• The medical muso
    There’s nothing like a favourite piece of music to lift your spirits, and music is known to play a powerful role in the healing process. Musician Andrew Schulman now uses music as medicine in hospital intensive care units.
  • Brain stimulation for depression
    Clinical depression is sometimes not helped by medication. One promising alternative treatment is TMS: a magnetic pulse passed through the skin to a focussed part of the brain.
  • Prize winners in mental health advocacy
    Joint winners of the 2017 Australian Mental Health Prize—Allan Fels, who focusses on improving our mental health care system; and mental health advocate Janet Meagher.
  • Why we deny the science
    In this age of contested political issues and unchecked information, we examine the psychological tricks and the quirks of neuroscience which often lead us to believe untruths and ignore the facts.
  • All In The Mind presents ... Sum of All Parts
    Fans of All In The Mind might enjoy this new podcast from the ABC! Sum of All Parts tells extraordinary stories from the world of numbers. Like this story, about a young man with an unusual type of epilepsy, where he hears what are called ‘musical auras’ whenever he has a seizure.
  • Judgement day and the science of belief
    The world would end on Judgement Day—21 May, 2011. Some people were convinced, others were sceptical. But the science of belief may explain post-truth politics, and why fake news can appear so believable.
  • Brain diversity and modernisation
    A neuroscientist and entrepreneur in rural India is researching on the way brain activity may be influenced by modern progress, and even by income.
  • Does mental 'illness' exist?
    A leading professor of psychology says that seeing mental distress as an illness is the wrong approach. We need a model of care which supports people who are distressed due to their social and life circumstances.
  • Lived experience in mental health care
    It’s not always helpful for someone to be labelled as having an illness when they are emotionally distressed. Sometimes simple support can make more of a difference to a person’s outlook. A possible shift in the provision of mental services might be to increase the provision of social justice.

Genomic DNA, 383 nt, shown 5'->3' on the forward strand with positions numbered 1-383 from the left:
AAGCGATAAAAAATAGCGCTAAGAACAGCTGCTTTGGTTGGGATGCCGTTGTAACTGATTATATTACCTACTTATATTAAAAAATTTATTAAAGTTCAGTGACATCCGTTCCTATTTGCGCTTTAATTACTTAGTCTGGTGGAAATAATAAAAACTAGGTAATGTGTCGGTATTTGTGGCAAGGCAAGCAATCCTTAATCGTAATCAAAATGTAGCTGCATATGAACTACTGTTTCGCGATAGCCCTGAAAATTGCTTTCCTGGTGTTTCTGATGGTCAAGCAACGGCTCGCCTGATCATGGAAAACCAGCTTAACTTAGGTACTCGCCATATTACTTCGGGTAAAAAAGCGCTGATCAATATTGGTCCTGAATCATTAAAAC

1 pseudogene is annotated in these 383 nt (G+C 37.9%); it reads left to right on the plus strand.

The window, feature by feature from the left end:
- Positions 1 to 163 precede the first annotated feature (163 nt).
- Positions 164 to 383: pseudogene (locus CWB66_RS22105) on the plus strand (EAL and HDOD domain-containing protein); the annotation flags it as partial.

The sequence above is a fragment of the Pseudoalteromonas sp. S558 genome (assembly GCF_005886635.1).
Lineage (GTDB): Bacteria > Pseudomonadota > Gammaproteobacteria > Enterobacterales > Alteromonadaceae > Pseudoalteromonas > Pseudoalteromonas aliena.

• The sound spiral: misophonia
    For some people certain sounds not only annoy them, but send them into panic, anxiety, and even rage. This hyper-sensitivity is a recently discovered condition called misophonia. We discuss the the research trying make sense of it.
  • Life as a brain surgeon
    Brain surgery is bloody, messy, and dangerous. Britain’s foremost neurosurgeon Henry Marsh likens it to a blood sport—but his love for the practice of neurosurgery has never wavered and he shares with us his victories, mistakes, and musings on consciousness and death.
  • Emotional CPR
    Psychiatrist Daniel Fisher would like to shift the paradigm of mental health services and empower people to play a strong role in their own recovery—so he’s teaching emotional CPR.
  • Therapy outside the box
    New research on anxiety and depression is looking at the underlying emotional processes which trigger mental distress, and this is leading to a transdiagnosic approach to treatment.
  • The gambling zone
    People who spend a lot of time at the pokies could be familiar with ‘the zone’—a state of mind enhanced by the gambling environment to keep them at the machines.
  • The psychology of hoarding
    We all have different approaches to how much stuff we accumulate. But what happens when your attachment to things becomes so strong that a decision to let go of anything is impossible?
  • The divided brain
    Your brain is divided into distinct hemispheres which work together to give you different experiences of the world. But has the balance between the two halves of your brain got out of whack—and what’s the impact?